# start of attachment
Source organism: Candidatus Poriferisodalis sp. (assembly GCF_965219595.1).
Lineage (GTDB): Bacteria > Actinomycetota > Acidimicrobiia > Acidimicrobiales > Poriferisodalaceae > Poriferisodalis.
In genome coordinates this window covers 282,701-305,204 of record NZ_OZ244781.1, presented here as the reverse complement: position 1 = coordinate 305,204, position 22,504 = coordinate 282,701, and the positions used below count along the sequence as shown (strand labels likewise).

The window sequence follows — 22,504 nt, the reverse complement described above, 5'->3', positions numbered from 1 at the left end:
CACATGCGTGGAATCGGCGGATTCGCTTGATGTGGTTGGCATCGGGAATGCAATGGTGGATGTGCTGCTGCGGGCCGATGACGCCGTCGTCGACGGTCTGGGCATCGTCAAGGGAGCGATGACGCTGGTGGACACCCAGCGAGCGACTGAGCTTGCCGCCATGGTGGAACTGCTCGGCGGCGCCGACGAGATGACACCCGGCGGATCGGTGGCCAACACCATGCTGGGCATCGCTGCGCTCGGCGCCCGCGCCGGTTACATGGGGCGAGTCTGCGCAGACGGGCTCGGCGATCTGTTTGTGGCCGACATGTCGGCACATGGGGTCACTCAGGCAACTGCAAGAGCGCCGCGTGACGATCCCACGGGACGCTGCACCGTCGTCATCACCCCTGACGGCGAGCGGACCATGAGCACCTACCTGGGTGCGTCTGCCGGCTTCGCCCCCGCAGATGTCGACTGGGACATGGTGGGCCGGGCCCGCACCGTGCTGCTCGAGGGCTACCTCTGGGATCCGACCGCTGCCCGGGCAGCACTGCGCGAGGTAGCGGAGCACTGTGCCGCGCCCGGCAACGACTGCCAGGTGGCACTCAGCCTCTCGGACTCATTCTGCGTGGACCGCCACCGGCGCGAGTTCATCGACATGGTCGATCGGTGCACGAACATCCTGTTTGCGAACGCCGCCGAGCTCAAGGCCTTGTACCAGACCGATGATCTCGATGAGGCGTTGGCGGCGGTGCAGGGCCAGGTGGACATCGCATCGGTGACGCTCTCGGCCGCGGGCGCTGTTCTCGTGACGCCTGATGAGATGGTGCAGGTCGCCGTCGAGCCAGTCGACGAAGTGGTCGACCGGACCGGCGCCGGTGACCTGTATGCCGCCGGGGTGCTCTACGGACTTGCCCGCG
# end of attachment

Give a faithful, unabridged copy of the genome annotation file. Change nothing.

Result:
Source organism: Candidatus Poriferisodalis sp. (assembly GCF_965219595.1).
Lineage (GTDB): Bacteria > Actinomycetota > Acidimicrobiia > Acidimicrobiales > Poriferisodalaceae > Poriferisodalis.
In genome coordinates this window covers 282,701-305,204 of record NZ_OZ244781.1, presented here as the reverse complement: position 1 = coordinate 305,204, position 22,504 = coordinate 282,701, and the positions used below count along the sequence as shown (strand labels likewise).

The window sequence follows — 22,504 nt, the reverse complement described above, 5'->3', positions numbered from 1 at the left end:
CACATGCGTGGAATCGGCGGATTCGCTTGATGTGGTTGGCATCGGGAATGCAATGGTGGATGTGCTGCTGCGGGCCGATGACGCCGTCGTCGACGGTCTGGGCATCGTCAAGGGAGCGATGACGCTGGTGGACACCCAGCGAGCGACTGAGCTTGCCGCCATGGTGGAACTGCTCGGCGGCGCCGACGAGATGACACCCGGCGGATCGGTGGCCAACACCATGCTGGGCATCGCTGCGCTCGGCGCCCGCGCCGGTTACATGGGGCGAGTCTGCGCAGACGGGCTCGGCGATCTGTTTGTGGCCGACATGTCGGCACATGGGGTCACTCAGGCAACTGCAAGAGCGCCGCGTGACGATCCCACGGGACGCTGCACCGTCGTCATCACCCCTGACGGCGAGCGGACCATGAGCACCTACCTGGGTGCGTCTGCCGGCTTCGCCCCCGCAGATGTCGACTGGGACATGGTGGGCCGGGCCCGCACCGTGCTGCTCGAGGGCTACCTCTGGGATCCGACCGCTGCCCGGGCAGCACTGCGCGAGGTAGCGGAGCACTGTGCCGCGCCCGGCAACGACTGCCAGGTGGCACTCAGCCTCTCGGACTCATTCTGCGTGGACCGCCACCGGCGCGAGTTCATCGACATGGTCGATCGGTGCACGAACATCCTGTTTGCGAACGCCGCCGAGCTCAAGGCCTTGTACCAGACCGATGATCTCGATGAGGCGTTGGCGGCGGTGCAGGGCCAGGTGGACATCGCATCGGTGACGCTCTCGGCCGCGGGCGCTGTTCTCGTGACGCCTGATGAGATGGTGCAGGTCGCCGTCGAGCCAGTCGACGAAGTGGTCGACCGGACCGGCGCCGGTGACCTGTATGCCGCCGGGGTGCTCTACGGACTTGCCCGCG